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Article: Managing Currency During Global Market Volatility

With foreign exchange (FX) markets changing every second of the day, currency volatility is an important risk for corporates in the professional services sector to manage. Fortunately, there are certain proactive steps companies in this sector can take to minimise the impact of currency volatility on their bottom line. 

 

1. Understanding your risk exposure 

 

To successfully manage your FX risk, you need to understand your exposures across the whole firm. Quantitative analysis such as Value at Risk (VAR), is a statistical technique used to measure and quantify the level of financial risk a professional services firm faces over a specific time frame, including how different exposures may interact with each other in a risk portfolio. Once these currency complexities are understood, businesses can select the financial tools most relevant to their circumstances. 

 

2. Delving into the hedging toolbox 

 

Hedging instruments are the tools that help mitigate or minimise currency risk. While natural hedging - where a company matches the currencies it buys into those that it trades in - is a good approach, in practice it is hard to get close to a 100% balance between these two sides of the business. This is where hedging tools, such as forward contracts, come in. 

 

A forward contract is struck between two entities to buy or sell a specified amount of a currency at an agreed rate of exchange at a future date. Forwards are particularly useful for companies that know they need a specified amount of currency for payment at a certain time in the future and want to negate currency volatility that could occur before that time. 

 

Window forwards are particularly useful because of their inherent flexibility. This type of forward contract purchases or sells foreign currency priced from today’s exchange rate for delivery on or before a specific date in the future. Window forward transactions may involve several payments as long as the whole amount is delivered by the settlement date. 

 

3. Reassess sourcing

 

A longer-term option to negate currency volatility is to look at the countries the business sources from. This could include looking to source from markets that you are selling to, which could enhance natural hedging, or simply looking to new markets that are either close to home or cheaper. Another option is to develop multiple sourcing relationships in various regions. This allows businesses to switch to the most stable currency exchange rate in their network at any time, proactively heading off possible FX volatility. 

 

American Express can offer support on both forward contracts and natural hedging solutions. To find out more about how these solutions can support your business click here

 

Managing Currency During Global Market Volatility

Source: American Express

With foreign exchange (FX) markets changing every second of the day, currency volatility is an important risk for corporates in the professional services sector to manage. Fortunately, there are certain proactive steps companies in this sector can take to minimise the impact of currency volatility on their bottom line.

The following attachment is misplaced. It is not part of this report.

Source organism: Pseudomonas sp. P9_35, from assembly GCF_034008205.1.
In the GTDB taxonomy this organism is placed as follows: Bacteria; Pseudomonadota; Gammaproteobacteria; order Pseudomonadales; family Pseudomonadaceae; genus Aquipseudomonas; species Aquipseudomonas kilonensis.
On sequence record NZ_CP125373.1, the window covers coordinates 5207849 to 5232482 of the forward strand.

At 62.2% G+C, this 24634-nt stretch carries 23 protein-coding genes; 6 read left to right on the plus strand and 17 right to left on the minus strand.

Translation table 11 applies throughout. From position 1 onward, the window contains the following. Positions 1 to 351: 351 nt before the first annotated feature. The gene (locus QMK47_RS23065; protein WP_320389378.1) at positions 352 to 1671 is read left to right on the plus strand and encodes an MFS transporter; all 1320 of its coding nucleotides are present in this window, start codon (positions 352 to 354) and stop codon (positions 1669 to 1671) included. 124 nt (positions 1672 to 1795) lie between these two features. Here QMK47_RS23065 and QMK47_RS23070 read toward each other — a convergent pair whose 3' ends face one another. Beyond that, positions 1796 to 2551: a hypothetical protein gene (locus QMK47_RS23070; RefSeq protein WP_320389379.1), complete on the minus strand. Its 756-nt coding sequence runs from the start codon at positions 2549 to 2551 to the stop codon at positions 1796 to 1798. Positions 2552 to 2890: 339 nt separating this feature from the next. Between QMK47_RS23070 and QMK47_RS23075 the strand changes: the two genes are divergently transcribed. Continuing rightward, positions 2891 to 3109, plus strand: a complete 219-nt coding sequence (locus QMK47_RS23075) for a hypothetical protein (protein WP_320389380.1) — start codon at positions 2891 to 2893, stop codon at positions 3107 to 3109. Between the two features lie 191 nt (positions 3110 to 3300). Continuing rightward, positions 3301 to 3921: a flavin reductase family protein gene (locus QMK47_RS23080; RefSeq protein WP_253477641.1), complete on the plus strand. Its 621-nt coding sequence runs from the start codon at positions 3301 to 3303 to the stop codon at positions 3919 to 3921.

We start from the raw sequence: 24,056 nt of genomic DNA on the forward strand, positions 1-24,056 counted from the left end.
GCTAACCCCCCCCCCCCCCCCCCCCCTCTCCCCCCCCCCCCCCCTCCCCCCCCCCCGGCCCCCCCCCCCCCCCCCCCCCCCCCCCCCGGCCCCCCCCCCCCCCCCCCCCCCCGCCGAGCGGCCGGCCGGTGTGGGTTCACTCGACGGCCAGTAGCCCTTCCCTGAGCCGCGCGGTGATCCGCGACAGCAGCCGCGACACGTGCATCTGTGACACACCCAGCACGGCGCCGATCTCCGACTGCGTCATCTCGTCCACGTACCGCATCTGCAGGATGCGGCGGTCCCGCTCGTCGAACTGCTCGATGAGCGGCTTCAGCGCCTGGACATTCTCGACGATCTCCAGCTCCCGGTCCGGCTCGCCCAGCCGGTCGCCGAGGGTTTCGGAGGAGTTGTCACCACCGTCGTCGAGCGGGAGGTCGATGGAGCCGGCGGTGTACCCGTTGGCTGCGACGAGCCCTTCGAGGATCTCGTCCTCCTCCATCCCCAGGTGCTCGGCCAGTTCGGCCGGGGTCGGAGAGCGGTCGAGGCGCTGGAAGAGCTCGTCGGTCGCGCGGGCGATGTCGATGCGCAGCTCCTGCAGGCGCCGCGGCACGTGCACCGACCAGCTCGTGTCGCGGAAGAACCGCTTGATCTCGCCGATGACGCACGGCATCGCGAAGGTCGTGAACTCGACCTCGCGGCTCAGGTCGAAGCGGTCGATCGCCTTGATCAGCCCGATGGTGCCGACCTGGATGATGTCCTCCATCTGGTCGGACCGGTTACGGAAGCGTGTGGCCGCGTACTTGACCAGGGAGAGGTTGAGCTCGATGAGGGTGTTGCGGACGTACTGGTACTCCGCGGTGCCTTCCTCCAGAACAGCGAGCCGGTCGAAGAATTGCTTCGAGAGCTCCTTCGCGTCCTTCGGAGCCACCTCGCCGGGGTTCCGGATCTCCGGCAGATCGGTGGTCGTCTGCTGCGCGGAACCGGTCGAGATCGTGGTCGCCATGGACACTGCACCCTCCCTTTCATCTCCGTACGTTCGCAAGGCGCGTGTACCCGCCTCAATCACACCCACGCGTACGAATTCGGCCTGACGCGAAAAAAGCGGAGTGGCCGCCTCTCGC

1.     Understanding your risk exposure

To successfully manage your FX risk, you need to understand your exposures across the whole firm. Quantitative analysis such as Value at Risk (VAR), is a statistical technique used to measure and quantify the level of financial risk a professional services firm faces over a specific time frame, including how different exposures may interact with each other in a risk portfolio. Once these currency complexities are understood, businesses can select the financial tools most relevant to their circumstances.

2.     Delving into the hedging toolbox

Hedging instruments are the tools that help mitigate or minimise currency risk. While natural hedging - where a company matches the currencies it buys into those that it trades in - is a good approach, in practice it is hard to get close to a 100% balance between these two sides of the business. This is where hedging tools, such as forward contracts, come in.

A forward contract is struck between two entities to buy or sell a specified amount of a currency at an agreed rate of exchange at a future date. Forwards are particularly useful for companies that know they need a specified amount of currency for payment at a certain time in the future and want to negate currency volatility that could occur before that time.

A particularly popular form of this type of contract is a 'window forward'. This type of forward contract purchases or sells foreign currency priced from today’s exchange rate for delivery on or before a specific date in the future. Window forward transactions may involve several payments as long as the whole amount is delivered by the settlement date.

3.     Reassess sourcing

A longer-term option to negate currency volatility is to look at the countries the business sources from. This could include looking to source from markets that you are selling to, which could enhance natural hedging, or simply looking to new markets that are either close to home or cheaper. Another option is to develop multiple sourcing relationships in various regions. This allows businesses to switch to the most stable currency exchange rate in their network at any time, proactively heading off possible FX volatility.

American Express can offer support on both forward contracts and natural hedging solutions. To find out more about how these solutions can support your business click here. 


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